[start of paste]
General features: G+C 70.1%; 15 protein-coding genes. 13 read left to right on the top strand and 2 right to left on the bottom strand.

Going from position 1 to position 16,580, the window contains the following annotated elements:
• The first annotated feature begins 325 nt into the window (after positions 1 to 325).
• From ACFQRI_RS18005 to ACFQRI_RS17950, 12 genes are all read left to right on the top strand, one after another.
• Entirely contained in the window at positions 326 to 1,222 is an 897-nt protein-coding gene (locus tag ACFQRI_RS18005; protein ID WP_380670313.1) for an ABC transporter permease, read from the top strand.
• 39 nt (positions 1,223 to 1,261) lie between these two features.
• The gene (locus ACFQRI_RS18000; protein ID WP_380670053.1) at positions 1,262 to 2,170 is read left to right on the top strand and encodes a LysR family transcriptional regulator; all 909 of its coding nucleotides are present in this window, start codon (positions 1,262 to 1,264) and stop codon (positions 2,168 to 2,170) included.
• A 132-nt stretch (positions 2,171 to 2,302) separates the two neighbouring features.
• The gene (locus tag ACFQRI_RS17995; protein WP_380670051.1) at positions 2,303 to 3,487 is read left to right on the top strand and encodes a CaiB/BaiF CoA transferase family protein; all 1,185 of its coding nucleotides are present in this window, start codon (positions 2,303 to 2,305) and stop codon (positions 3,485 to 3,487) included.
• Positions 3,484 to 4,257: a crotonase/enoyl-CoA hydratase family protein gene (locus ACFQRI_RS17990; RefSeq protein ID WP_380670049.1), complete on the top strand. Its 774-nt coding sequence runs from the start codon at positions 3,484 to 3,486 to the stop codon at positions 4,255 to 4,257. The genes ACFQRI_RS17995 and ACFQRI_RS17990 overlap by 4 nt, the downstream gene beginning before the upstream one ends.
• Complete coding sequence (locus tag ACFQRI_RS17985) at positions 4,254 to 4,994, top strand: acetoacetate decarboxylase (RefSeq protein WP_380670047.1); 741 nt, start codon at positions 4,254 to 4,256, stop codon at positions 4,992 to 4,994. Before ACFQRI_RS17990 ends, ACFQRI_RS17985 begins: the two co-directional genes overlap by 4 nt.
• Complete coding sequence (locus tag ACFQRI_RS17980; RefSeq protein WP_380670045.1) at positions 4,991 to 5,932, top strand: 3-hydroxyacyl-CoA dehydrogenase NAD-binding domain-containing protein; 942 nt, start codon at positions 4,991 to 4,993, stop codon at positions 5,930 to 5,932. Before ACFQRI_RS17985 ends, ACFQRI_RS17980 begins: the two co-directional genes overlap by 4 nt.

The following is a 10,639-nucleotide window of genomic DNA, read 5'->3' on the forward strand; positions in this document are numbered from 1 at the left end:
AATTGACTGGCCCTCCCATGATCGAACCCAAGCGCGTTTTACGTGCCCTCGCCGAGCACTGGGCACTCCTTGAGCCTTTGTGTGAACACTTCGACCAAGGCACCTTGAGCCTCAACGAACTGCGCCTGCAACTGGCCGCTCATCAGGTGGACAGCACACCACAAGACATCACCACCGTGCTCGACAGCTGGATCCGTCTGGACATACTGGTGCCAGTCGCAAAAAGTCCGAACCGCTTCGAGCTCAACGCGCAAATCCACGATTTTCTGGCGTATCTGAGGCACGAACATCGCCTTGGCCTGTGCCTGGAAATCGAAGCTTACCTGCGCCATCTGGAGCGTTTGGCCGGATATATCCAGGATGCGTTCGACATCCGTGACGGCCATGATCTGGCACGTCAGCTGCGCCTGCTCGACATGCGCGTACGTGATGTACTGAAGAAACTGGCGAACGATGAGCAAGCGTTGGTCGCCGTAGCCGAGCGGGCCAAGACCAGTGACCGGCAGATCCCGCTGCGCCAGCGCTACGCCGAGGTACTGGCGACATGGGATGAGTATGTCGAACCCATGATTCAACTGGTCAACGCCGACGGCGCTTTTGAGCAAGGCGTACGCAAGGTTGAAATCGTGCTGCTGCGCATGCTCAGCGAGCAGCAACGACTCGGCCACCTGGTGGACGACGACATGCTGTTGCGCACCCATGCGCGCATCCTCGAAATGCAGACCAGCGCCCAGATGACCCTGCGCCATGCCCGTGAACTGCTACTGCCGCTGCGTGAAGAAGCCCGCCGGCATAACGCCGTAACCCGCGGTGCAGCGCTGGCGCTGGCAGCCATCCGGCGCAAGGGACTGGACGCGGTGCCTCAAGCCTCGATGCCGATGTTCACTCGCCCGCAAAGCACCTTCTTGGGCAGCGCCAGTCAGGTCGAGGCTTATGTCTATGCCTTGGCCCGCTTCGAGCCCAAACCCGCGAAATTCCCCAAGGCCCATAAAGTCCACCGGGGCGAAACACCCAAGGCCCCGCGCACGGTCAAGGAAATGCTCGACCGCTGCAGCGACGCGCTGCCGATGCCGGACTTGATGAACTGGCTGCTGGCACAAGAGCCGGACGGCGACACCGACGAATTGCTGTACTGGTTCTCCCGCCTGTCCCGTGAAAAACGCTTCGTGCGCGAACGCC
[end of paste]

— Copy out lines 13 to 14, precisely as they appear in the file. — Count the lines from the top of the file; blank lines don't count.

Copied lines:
The following is a 10,639-nucleotide window of genomic DNA, read 5'->3' on the forward strand; positions in this document are numbered from 1 at the left end:
AATTGACTGGCCCTCCCATGATCGAACCCAAGCGCGTTTTACGTGCCCTCGCCGAGCACTGGGCACTCCTTGAGCCTTTGTGTGAACACTTCGACCAAGGCACCTTGAGCCTCAACGAACTGCGCCTGCAACTGGCCGCTCATCAGGTGGACAGCACACCACAAGACATCACCACCGTGCTCGACAGCTGGATCCGTCTGGACATACTGGTGCCAGTCGCAAAAAGTCCGAACCGCTTCGAGCTCAACGCGCAAATCCACGATTTTCTGGCGTATCTGAGGCACGAACATCGCCTTGGCCTGTGCCTGGAAATCGAAGCTTACCTGCGCCATCTGGAGCGTTTGGCCGGATATATCCAGGATGCGTTCGACATCCGTGACGGCCATGATCTGGCACGTCAGCTGCGCCTGCTCGACATGCGCGTACGTGATGTACTGAAGAAACTGGCGAACGATGAGCAAGCGTTGGTCGCCGTAGCCGAGCGGGCCAAGACCAGTGACCGGCAGATCCCGCTGCGCCAGCGCTACGCCGAGGTACTGGCGACATGGGATGAGTATGTCGAACCCATGATTCAACTGGTCAACGCCGACGGCGCTTTTGAGCAAGGCGTACGCAAGGTTGAAATCGTGCTGCTGCGCATGCTCAGCGAGCAGCAACGACTCGGCCACCTGGTGGACGACGACATGCTGTTGCGCACCCATGCGCGCATCCTCGAAATGCAGACCAGCGCCCAGATGACCCTGCGCCATGCCCGTGAACTGCTACTGCCGCTGCGTGAAGAAGCCCGCCGGCATAACGCCGTAACCCGCGGTGCAGCGCTGGCGCTGGCAGCCATCCGGCGCAAGGGACTGGACGCGGTGCCTCAAGCCTCGATGCCGATGTTCACTCGCCCGCAAAGCACCTTCTTGGGCAGCGCCAGTCAGGTCGAGGCTTATGTCTATGCCTTGGCCCGCTTCGAGCCCAAACCCGCGAAATTCCCCAAGGCCCATAAAGTCCACCGGGGCGAAACACCCAAGGCCCCGCGCACGGTCAAGGAAATGCTCGACCGCTGCAGCGACGCGCTGCCGATGCCGGACTTGATGAACTGGCTGCTGGCACAAGAGCCGGACGGCGACACCGACGAATTGCTGTACTGGTTCTCCCGCCTGTCCCGTGAAAAACGCTTCGTGCGCGAACGCC